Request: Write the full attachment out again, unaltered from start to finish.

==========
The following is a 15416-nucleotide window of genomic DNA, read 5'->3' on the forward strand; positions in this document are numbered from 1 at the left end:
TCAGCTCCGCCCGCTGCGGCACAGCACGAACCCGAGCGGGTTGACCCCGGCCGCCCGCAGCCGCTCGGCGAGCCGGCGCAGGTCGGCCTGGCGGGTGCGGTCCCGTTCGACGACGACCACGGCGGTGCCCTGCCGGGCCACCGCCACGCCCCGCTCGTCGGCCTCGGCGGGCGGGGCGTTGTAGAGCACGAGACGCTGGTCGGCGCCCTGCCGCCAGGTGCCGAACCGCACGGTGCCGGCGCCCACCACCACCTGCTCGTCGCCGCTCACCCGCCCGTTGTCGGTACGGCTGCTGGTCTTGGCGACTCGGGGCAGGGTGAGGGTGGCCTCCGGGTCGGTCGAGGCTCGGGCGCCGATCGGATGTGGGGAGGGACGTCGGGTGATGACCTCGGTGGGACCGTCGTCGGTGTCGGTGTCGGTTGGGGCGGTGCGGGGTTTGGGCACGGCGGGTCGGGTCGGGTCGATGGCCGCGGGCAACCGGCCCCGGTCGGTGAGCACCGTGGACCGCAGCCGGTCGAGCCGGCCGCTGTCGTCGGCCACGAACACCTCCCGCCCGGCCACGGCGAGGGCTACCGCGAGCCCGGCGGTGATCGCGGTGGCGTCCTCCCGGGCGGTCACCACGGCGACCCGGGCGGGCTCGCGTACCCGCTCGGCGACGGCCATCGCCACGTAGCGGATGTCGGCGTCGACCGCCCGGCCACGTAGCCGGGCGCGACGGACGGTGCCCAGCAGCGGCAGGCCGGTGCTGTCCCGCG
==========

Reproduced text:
The following is a 15416-nucleotide window of genomic DNA, read 5'->3' on the forward strand; positions in this document are numbered from 1 at the left end:
TCAGCTCCGCCCGCTGCGGCACAGCACGAACCCGAGCGGGTTGACCCCGGCCGCCCGCAGCCGCTCGGCGAGCCGGCGCAGGTCGGCCTGGCGGGTGCGGTCCCGTTCGACGACGACCACGGCGGTGCCCTGCCGGGCCACCGCCACGCCCCGCTCGTCGGCCTCGGCGGGCGGGGCGTTGTAGAGCACGAGACGCTGGTCGGCGCCCTGCCGCCAGGTGCCGAACCGCACGGTGCCGGCGCCCACCACCACCTGCTCGTCGCCGCTCACCCGCCCGTTGTCGGTACGGCTGCTGGTCTTGGCGACTCGGGGCAGGGTGAGGGTGGCCTCCGGGTCGGTCGAGGCTCGGGCGCCGATCGGATGTGGGGAGGGACGTCGGGTGATGACCTCGGTGGGACCGTCGTCGGTGTCGGTGTCGGTTGGGGCGGTGCGGGGTTTGGGCACGGCGGGTCGGGTCGGGTCGATGGCCGCGGGCAACCGGCCCCGGTCGGTGAGCACCGTGGACCGCAGCCGGTCGAGCCGGCCGCTGTCGTCGGCCACGAACACCTCCCGCCCGGCCACGGCGAGGGCTACCGCGAGCCCGGCGGTGATCGCGGTGGCGTCCTCCCGGGCGGTCACCACGGCGACCCGGGCGGGCTCGCGTACCCGCTCGGCGACGGCCATCGCCACGTAGCGGATGTCGGCGTCGACCGCCCGGCCACGTAGCCGGGCGCGACGGACGGTGCCCAGCAGCGGCAGGCCGGTGCTGTCCCGCG